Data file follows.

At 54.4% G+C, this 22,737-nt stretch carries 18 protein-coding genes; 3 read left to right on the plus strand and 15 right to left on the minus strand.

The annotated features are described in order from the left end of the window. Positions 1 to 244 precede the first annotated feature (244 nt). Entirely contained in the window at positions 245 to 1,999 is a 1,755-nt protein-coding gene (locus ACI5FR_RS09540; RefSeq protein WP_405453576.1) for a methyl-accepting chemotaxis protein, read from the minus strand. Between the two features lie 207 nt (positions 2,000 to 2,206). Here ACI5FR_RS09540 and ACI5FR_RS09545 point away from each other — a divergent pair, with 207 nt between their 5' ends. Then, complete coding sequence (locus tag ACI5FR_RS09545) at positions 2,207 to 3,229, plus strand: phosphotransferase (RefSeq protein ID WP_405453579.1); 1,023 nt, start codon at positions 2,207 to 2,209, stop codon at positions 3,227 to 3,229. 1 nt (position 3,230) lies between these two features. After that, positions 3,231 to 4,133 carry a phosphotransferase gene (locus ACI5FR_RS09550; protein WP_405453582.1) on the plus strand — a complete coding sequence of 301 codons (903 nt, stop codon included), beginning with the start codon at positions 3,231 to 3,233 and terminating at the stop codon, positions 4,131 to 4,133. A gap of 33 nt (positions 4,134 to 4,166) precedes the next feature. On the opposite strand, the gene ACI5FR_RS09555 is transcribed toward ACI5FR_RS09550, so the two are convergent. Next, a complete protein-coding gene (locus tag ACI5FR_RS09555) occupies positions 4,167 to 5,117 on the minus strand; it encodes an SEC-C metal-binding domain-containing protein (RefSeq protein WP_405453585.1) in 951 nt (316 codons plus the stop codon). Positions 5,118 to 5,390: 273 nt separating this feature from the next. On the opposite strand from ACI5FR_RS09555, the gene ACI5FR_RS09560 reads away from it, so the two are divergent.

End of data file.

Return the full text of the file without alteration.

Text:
At 54.4% G+C, this 22,737-nt stretch carries 18 protein-coding genes; 3 read left to right on the plus strand and 15 right to left on the minus strand.

The annotated features are described in order from the left end of the window. Positions 1 to 244 precede the first annotated feature (244 nt). Entirely contained in the window at positions 245 to 1,999 is a 1,755-nt protein-coding gene (locus ACI5FR_RS09540; RefSeq protein WP_405453576.1) for a methyl-accepting chemotaxis protein, read from the minus strand. Between the two features lie 207 nt (positions 2,000 to 2,206). Here ACI5FR_RS09540 and ACI5FR_RS09545 point away from each other — a divergent pair, with 207 nt between their 5' ends. Then, complete coding sequence (locus tag ACI5FR_RS09545) at positions 2,207 to 3,229, plus strand: phosphotransferase (RefSeq protein ID WP_405453579.1); 1,023 nt, start codon at positions 2,207 to 2,209, stop codon at positions 3,227 to 3,229. 1 nt (position 3,230) lies between these two features. After that, positions 3,231 to 4,133 carry a phosphotransferase gene (locus ACI5FR_RS09550; protein WP_405453582.1) on the plus strand — a complete coding sequence of 301 codons (903 nt, stop codon included), beginning with the start codon at positions 3,231 to 3,233 and terminating at the stop codon, positions 4,131 to 4,133. A gap of 33 nt (positions 4,134 to 4,166) precedes the next feature. On the opposite strand, the gene ACI5FR_RS09555 is transcribed toward ACI5FR_RS09550, so the two are convergent. Next, a complete protein-coding gene (locus tag ACI5FR_RS09555) occupies positions 4,167 to 5,117 on the minus strand; it encodes an SEC-C metal-binding domain-containing protein (RefSeq protein WP_405453585.1) in 951 nt (316 codons plus the stop codon). Positions 5,118 to 5,390: 273 nt separating this feature from the next. On the opposite strand from ACI5FR_RS09555, the gene ACI5FR_RS09560 reads away from it, so the two are divergent.